13 Multimedia Careers for the Creative Individual
By Indeed Editorial Team
Published January 29, 2021
The Indeed Editorial Team comprises a diverse and talented team of writers, researchers and subject matter experts equipped with Indeed's data and insights to deliver useful tips to help guide your career journey.
Multimedia is a field that combines various mediums to create content that is informative and engaging for an audience. Many creatives work in a multimedia field because it's an industry where you can use your knowledge, expertise and skill set to create something that an intended audience will enjoy and benefit from. As technology continues to advance, you may find that the field of multimedia continues to grow, providing more career opportunities and paths that are of interest to you.
In this article, we explain what multimedia means, provide a list of jobs in the multimedia industry and share how you can secure a career in the field.
What is multimedia?
Multimedia is the act of using more than one art form or media format to create something like an advertisement, slideshow presentation, video game, training or interactive touch screen. Someone who has a career in multimedia may use any combination of visual effects, audio, video, graphic design, text or animation in their work, and the industry spans many fields like marketing, education, technology, creative arts, design and sales.
13 multimedia industry jobs
Here are some jobs in multimedia you may be interested in, arranged in order by national average salary and with the primary job duties for each:
National average salary: $35,495 per year
Primary duties: A journalist is responsible for creating news stories and delivering them to an audience in various formats. They may create videos and broadcasts, write articles, share photos or appear on radio shows. Journalists perform the necessary research on a story or topic, complete interviews with subject experts and are unbiased and honest in their work.
Read more: Learn About Being a Journalist
National average salary: $40,184 per year
Primary duties: A sound engineer mixes and reproduces sound for different mediums, including movies, music, television commercials and theater productions. They may design the sound that they'll use in their production and operate sound boards to make sure the sound comes through as intended.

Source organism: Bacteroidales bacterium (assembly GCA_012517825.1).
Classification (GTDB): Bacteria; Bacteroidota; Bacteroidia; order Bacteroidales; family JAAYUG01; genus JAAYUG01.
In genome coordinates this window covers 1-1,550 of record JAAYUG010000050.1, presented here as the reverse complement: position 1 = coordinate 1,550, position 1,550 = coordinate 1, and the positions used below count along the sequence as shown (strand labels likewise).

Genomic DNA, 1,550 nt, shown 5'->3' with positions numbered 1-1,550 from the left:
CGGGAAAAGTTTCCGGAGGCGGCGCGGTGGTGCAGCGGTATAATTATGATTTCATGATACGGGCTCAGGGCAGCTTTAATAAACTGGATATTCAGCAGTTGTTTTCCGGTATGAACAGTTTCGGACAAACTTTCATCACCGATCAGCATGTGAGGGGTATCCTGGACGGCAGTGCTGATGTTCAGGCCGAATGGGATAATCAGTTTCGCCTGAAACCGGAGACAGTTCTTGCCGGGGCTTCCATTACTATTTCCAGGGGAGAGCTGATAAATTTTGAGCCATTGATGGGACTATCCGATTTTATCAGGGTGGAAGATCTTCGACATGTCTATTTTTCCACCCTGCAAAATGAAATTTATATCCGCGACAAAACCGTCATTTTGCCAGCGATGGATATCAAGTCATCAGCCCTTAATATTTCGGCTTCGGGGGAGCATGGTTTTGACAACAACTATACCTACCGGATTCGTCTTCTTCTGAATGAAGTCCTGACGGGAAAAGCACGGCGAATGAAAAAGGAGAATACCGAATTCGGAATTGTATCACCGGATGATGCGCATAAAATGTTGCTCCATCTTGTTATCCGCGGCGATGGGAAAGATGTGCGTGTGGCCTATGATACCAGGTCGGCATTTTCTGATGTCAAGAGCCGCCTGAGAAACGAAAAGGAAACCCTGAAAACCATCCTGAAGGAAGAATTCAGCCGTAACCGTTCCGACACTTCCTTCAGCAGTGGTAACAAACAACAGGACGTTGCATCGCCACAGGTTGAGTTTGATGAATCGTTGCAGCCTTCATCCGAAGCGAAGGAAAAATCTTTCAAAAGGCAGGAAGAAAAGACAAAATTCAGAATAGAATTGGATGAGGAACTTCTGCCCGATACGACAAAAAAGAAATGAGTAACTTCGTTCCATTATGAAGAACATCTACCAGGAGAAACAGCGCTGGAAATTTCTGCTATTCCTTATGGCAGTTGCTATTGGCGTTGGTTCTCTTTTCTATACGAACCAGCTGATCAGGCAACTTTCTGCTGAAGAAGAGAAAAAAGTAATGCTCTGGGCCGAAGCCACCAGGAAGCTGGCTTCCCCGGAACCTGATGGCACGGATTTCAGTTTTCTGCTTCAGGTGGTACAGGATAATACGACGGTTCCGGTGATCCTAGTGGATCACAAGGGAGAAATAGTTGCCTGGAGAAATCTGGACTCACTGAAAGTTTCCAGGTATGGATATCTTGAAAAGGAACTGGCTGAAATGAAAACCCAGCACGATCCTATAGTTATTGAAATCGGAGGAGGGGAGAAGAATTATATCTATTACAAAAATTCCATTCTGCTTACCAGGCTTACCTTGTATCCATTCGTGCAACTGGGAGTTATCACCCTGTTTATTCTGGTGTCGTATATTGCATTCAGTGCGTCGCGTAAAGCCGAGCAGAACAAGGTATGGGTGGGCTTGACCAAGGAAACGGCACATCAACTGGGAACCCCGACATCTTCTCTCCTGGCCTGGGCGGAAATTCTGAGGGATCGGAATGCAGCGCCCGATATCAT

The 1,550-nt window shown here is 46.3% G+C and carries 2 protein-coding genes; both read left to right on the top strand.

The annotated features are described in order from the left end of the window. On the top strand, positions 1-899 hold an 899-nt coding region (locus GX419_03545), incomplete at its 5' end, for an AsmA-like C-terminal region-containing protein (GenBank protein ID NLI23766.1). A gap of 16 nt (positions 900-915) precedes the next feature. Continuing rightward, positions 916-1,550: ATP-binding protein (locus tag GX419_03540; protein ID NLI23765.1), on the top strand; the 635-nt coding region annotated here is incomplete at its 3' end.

3. Video editor
National average salary: $43,424 per year
Primary duties: A video editor is responsible for editing and mixing videos into a final product that they can broadcast to an audience. They may use special effects and graphics, music, camera angles, text and other details depending on the intention of the video, the industry or group it's for and where it will broadcast. Video editors tell stories with their productions and may need to edit an already-produced video to correct errors or include information that was missing.
National average salary: $44,673 per year
Primary duties: An animator creates productions that involve moving images. They tell stories with their production, educate an audience or inspire action from viewers. Animators create storyboards, consult with clients and work within a production budget. It's common for animators to work in 2D or 3D animation, stop-frame movements and drawing using specific computer programs.
Read more: Learn About Being an Animator
National average salary: $44,737 per year
Primary duties: A social media manager is responsible for representing a brand on social media networks and creating effective strategies to increase brand awareness and connect with an audience. They may handle a social media advertising budget, curate analytics reports and develop content to share with a brand's current and target audiences. Social media managers may use video, text, graphics and audio to share messaging and engage with an audience.
Read more: Learn About Being a Social Media Manager
National average salary: $47,827 per year